Local school superintendents who came up with the idea of keeping test scores secret to avoid unfair criticism have come up with another new concept: a test you can't fail.
In a letter to the state Board of Education, Washington County schools Superintendent Wayne F. Gersen has proposed publishing students' scores on tough new state tests that will be administered in May to third-, fifth- and eighth-graders -- but not establishing a passing grade. Yesterday, the state board put off responding to that suggestion. Instead, board members agreed to wait until the test is given to see whether it is a success.
Local superintendents have said that the new Criterion-Referenced Tests are so untested, it's not fair to use them to publicly measure school districts' performance this first year.
The tests measure students' knowledge of established material rather than comparing their performance -- as was done in previous tests -- to a "norm" established years ago in California.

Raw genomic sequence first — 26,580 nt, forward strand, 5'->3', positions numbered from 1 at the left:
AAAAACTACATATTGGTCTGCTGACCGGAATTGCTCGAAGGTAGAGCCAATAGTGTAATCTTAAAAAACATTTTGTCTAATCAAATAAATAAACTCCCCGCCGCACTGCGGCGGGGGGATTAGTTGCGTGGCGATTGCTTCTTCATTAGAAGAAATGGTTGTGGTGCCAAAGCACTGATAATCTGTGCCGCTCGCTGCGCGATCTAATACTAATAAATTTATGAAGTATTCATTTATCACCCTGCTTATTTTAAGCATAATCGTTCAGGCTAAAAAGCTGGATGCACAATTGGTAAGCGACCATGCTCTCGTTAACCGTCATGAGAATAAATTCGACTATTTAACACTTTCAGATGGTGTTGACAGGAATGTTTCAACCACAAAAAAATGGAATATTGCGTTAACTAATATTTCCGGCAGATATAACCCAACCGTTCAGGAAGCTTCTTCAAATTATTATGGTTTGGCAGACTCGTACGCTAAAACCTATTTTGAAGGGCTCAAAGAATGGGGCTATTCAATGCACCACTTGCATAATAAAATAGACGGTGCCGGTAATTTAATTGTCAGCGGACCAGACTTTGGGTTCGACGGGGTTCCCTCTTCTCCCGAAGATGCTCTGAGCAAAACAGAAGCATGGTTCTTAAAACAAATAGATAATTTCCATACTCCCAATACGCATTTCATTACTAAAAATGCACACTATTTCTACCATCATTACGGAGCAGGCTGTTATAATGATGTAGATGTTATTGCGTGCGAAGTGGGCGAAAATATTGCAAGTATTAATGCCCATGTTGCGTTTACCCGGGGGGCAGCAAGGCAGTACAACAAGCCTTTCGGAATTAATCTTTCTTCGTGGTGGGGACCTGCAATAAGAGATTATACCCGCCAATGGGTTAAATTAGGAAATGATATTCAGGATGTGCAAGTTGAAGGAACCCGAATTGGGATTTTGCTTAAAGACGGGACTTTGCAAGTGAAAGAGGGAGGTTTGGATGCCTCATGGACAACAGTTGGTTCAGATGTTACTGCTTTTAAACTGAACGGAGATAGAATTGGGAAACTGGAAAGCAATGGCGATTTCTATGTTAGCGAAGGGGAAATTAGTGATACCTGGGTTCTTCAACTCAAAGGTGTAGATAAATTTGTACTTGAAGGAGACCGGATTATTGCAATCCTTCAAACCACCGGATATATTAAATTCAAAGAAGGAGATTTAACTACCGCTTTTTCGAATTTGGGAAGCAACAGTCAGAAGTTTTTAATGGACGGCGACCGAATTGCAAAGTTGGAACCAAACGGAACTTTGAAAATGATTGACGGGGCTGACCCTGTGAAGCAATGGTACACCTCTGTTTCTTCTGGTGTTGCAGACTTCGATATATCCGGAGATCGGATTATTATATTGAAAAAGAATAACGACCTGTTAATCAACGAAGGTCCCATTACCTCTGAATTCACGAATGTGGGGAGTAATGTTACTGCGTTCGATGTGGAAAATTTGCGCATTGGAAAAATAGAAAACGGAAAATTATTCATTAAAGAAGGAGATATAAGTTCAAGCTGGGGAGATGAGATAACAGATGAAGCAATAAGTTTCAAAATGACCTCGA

In a partial concession to their complaints, the board decided yesterday that it would not include the test results in the annual state performance report popularly known as Maryland's school "report card."
The decision was a reversal of an earlier move by the board to delay printing the report from November to February so as to include the results from the new tests.
Last month, representatives of the Public School Superintendents' Association of Maryland asked board members to keep the test results secret for the first year to avoid unfair criticism from the public and the media.
The board told them that withholding the test scores would be illegal. The superintendents suggested a compromise: keeping the scores out of the Maryland School Performance Program Report, which compares students' performance across the state using a variety of data.